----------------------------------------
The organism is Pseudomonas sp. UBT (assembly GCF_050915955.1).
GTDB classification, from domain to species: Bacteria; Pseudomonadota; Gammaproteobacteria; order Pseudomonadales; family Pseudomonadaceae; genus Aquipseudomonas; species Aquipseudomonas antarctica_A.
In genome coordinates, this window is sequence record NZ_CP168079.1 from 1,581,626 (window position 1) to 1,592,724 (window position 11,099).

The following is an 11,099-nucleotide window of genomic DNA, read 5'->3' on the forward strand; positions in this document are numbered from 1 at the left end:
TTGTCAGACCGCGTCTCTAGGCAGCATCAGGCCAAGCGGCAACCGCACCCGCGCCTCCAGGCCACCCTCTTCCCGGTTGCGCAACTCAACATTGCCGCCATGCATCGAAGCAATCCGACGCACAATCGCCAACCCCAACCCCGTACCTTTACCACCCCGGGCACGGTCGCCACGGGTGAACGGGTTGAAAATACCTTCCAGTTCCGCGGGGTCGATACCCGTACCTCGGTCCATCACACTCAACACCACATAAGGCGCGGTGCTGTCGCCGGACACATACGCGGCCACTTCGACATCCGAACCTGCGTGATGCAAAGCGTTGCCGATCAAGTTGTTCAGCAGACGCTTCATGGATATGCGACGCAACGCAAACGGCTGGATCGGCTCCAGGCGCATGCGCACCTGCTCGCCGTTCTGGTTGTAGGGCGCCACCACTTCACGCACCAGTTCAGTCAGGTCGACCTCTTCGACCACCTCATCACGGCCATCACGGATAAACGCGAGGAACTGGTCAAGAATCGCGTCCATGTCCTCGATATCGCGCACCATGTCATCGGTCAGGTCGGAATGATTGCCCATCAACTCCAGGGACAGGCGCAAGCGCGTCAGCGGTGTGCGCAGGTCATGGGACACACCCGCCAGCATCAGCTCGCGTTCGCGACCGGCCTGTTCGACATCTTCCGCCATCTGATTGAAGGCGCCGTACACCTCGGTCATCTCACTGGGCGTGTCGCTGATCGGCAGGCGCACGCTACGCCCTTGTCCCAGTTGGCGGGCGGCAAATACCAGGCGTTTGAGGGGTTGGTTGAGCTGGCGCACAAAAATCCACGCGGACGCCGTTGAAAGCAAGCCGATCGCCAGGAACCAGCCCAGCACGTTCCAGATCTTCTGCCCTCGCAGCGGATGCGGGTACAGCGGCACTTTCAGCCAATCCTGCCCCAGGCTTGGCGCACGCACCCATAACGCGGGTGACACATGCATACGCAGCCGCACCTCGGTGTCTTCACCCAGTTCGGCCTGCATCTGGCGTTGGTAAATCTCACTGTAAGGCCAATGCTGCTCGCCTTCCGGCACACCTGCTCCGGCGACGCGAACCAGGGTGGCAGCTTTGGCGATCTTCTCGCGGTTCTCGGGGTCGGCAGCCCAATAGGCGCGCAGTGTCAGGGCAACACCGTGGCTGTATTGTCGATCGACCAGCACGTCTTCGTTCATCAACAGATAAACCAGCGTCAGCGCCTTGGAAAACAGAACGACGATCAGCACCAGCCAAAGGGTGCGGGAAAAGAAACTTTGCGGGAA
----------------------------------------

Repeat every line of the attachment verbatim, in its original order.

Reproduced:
The organism is Pseudomonas sp. UBT (assembly GCF_050915955.1).
GTDB classification, from domain to species: Bacteria; Pseudomonadota; Gammaproteobacteria; order Pseudomonadales; family Pseudomonadaceae; genus Aquipseudomonas; species Aquipseudomonas antarctica_A.
In genome coordinates, this window is sequence record NZ_CP168079.1 from 1,581,626 (window position 1) to 1,592,724 (window position 11,099).

The following is an 11,099-nucleotide window of genomic DNA, read 5'->3' on the forward strand; positions in this document are numbered from 1 at the left end:
TTGTCAGACCGCGTCTCTAGGCAGCATCAGGCCAAGCGGCAACCGCACCCGCGCCTCCAGGCCACCCTCTTCCCGGTTGCGCAACTCAACATTGCCGCCATGCATCGAAGCAATCCGACGCACAATCGCCAACCCCAACCCCGTACCTTTACCACCCCGGGCACGGTCGCCACGGGTGAACGGGTTGAAAATACCTTCCAGTTCCGCGGGGTCGATACCCGTACCTCGGTCCATCACACTCAACACCACATAAGGCGCGGTGCTGTCGCCGGACACATACGCGGCCACTTCGACATCCGAACCTGCGTGATGCAAAGCGTTGCCGATCAAGTTGTTCAGCAGACGCTTCATGGATATGCGACGCAACGCAAACGGCTGGATCGGCTCCAGGCGCATGCGCACCTGCTCGCCGTTCTGGTTGTAGGGCGCCACCACTTCACGCACCAGTTCAGTCAGGTCGACCTCTTCGACCACCTCATCACGGCCATCACGGATAAACGCGAGGAACTGGTCAAGAATCGCGTCCATGTCCTCGATATCGCGCACCATGTCATCGGTCAGGTCGGAATGATTGCCCATCAACTCCAGGGACAGGCGCAAGCGCGTCAGCGGTGTGCGCAGGTCATGGGACACACCCGCCAGCATCAGCTCGCGTTCGCGACCGGCCTGTTCGACATCTTCCGCCATCTGATTGAAGGCGCCGTACACCTCGGTCATCTCACTGGGCGTGTCGCTGATCGGCAGGCGCACGCTACGCCCTTGTCCCAGTTGGCGGGCGGCAAATACCAGGCGTTTGAGGGGTTGGTTGAGCTGGCGCACAAAAATCCACGCGGACGCCGTTGAAAGCAAGCCGATCGCCAGGAACCAGCCCAGCACGTTCCAGATCTTCTGCCCTCGCAGCGGATGCGGGTACAGCGGCACTTTCAGCCAATCCTGCCCCAGGCTTGGCGCACGCACCCATAACGCGGGTGACACATGCATACGCAGCCGCACCTCGGTGTCTTCACCCAGTTCGGCCTGCATCTGGCGTTGGTAAATCTCACTGTAAGGCCAATGCTGCTCGCCTTCCGGCACACCTGCTCCGGCGACGCGAACCAGGGTGGCAGCTTTGGCGATCTTCTCGCGGTTCTCGGGGTCGGCAGCCCAATAGGCGCGCAGTGTCAGGGCAACACCGTGGCTGTATTGTCGATCGACCAGCACGTCTTCGTTCATCAACAGATAAACCAGCGTCAGCGCCTTGGAAAACAGAACGACGATCAGCACCAGCCAAAGGGTGCGGGAAAAGAAACTTTGCGGGAA